The silver lining in Jamba's move three months ago to hose down its performance outlook was that it was installing JambaGo kiosks at 1,000 Target cafe locations.
The smoothie-blending machines showed up in time for the cheap-chic retailer's holiday shopping season, but so did the hackers that have scared away shoppers.
Target's been the biggest retail loser of the season since revealing that 40 million credit and debit card transactions may have been compromised by hackers during the first three weeks of the critical holiday shopping season.
Target wasn't able to bounce back after that, and even offering 10% off to customers during the final weekend before Christmas wasn't enough to turn things around. The struggling discounter revealed on Friday that the problem was even worse than originally reported, and its forensic investigation shows that up to 70 million individuals had their names, mailing addresses, phone numbers, or email addresses stolen in the process.
There's a credibility crisis at Target. The once-trendy chain that was expecting flat comps during the holiday quarter is now eyeing a 2.5% decline for the period fueled by a 2% to 6% dive since the story broke.
It's against this backdrop of defecting shoppers that Jamba Juice's JambaGo machines are hoping to refresh customers with their icy fruit beverages. It should now be perfectly understandable if the Target cafe installations get off to a rough start. If folks can't trust their plastic at Target, that's going to slow down the sales at its food concessions area.
It's important not to place too much weight on the self-serve kiosks. A typical JambaGo generates just five figures in annual revenue. It's not at the needle-moving level of a company-owned store. However, JambaGo is a great way for the company to expand brand awareness. On that front, association with Target probably isn't the best thing at the moment, but that will pass. Target will make its platform more secure. It will win back shopper confidence. It doesn't really have much of a choice. Jamba's partner may seem like a liability at this embarrassing moment, but it's better to have those JambaGo machines ready now for the inevitable turnaround than not to have them there at all.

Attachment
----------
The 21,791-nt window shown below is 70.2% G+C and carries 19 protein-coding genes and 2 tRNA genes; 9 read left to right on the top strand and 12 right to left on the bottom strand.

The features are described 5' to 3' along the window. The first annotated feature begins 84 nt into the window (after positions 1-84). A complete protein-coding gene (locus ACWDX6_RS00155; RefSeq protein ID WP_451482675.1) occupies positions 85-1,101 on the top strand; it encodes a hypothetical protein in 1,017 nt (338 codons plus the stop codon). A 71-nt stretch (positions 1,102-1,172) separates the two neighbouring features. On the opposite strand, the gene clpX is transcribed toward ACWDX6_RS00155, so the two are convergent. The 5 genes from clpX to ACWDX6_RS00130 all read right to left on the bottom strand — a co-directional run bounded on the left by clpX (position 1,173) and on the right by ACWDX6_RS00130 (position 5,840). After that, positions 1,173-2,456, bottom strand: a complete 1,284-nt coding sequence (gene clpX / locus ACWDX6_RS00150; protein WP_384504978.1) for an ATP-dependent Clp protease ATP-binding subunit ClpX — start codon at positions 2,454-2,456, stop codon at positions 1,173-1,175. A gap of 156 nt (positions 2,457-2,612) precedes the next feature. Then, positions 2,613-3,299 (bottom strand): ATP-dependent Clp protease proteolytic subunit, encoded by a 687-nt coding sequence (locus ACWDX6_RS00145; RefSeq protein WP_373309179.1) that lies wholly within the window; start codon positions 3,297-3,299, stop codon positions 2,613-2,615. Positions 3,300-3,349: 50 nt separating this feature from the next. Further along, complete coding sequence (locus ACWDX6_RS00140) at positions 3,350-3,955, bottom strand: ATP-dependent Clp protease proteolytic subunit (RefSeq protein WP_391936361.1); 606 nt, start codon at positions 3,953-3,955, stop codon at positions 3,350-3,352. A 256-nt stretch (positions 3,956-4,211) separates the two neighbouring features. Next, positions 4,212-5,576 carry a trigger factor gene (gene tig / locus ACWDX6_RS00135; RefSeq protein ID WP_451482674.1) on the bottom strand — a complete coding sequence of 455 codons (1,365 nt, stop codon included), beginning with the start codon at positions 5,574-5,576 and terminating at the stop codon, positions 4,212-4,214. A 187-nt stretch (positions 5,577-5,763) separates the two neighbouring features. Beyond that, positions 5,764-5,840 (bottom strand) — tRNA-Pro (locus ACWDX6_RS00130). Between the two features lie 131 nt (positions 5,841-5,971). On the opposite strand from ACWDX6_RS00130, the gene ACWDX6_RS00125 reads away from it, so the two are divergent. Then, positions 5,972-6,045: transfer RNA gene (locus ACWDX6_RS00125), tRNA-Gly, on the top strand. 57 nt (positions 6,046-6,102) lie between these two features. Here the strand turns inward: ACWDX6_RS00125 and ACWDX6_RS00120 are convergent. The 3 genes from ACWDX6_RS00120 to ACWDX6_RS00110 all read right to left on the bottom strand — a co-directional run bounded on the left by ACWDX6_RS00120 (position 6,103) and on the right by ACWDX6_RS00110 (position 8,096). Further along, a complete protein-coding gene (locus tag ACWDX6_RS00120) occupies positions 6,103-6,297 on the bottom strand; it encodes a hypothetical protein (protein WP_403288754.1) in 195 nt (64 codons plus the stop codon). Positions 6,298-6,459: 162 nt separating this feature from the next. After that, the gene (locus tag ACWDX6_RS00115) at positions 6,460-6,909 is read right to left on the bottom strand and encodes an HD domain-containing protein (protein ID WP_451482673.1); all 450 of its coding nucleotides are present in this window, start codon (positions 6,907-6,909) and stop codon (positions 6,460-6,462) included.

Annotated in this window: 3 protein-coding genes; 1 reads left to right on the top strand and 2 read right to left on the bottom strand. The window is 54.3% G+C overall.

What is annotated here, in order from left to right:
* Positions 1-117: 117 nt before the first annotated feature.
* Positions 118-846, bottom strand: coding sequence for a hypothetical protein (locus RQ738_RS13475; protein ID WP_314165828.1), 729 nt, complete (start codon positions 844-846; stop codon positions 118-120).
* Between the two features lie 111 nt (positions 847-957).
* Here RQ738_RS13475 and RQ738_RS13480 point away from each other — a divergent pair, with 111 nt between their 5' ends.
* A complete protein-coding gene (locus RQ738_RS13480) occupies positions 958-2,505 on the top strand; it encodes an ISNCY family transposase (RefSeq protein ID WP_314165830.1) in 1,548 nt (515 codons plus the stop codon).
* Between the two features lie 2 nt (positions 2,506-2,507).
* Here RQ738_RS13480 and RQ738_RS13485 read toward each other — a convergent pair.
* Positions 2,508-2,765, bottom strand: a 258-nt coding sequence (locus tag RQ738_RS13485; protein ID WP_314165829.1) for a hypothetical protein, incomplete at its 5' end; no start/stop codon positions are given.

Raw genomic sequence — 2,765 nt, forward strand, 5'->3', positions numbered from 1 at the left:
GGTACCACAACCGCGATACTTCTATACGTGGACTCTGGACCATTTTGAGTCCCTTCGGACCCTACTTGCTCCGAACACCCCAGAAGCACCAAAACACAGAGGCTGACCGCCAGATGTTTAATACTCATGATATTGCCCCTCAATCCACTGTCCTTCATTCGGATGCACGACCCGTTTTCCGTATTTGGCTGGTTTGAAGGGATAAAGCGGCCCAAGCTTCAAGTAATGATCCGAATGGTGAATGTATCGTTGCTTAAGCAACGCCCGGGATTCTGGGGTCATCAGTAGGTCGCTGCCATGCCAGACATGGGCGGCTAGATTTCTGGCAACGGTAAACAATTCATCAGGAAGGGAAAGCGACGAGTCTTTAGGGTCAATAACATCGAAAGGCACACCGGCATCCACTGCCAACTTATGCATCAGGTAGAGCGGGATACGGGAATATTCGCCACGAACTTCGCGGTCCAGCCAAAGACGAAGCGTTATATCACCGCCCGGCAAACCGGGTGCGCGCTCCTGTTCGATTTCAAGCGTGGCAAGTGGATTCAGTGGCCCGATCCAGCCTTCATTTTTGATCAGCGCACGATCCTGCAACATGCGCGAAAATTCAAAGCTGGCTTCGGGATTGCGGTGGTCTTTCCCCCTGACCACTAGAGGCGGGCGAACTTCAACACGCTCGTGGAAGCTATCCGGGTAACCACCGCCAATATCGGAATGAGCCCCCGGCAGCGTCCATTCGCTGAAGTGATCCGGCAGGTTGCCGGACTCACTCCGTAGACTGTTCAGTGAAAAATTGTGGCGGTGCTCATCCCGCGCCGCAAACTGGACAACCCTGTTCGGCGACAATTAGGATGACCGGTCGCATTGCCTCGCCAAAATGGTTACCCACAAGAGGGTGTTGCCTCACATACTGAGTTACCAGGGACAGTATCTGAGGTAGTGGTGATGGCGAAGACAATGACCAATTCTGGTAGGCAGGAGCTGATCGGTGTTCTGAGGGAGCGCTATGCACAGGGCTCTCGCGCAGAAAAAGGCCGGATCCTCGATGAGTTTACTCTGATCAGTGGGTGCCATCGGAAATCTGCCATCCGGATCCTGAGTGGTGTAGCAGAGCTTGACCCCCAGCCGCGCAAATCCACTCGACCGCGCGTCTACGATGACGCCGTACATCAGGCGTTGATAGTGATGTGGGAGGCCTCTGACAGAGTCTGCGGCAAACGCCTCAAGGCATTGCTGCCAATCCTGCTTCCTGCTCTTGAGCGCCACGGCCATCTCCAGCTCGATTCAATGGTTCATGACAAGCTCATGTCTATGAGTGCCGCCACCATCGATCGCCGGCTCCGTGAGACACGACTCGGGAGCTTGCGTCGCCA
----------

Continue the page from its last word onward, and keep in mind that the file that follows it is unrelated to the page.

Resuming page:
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The article Jamba Turned to Target at the Worst Possible Time originally appeared on Fool.com.Longtime Fool contributor Rick Munarriz owns shares of Jamba. The Motley Fool has no position in any of the stocks mentioned. Try any of our Foolish newsletter services free for 30 days. We Fools may not all hold the same opinions, but we all believe that considering a diverse range of insights makes us better investors. The Motley Fool has a disclosure policy.
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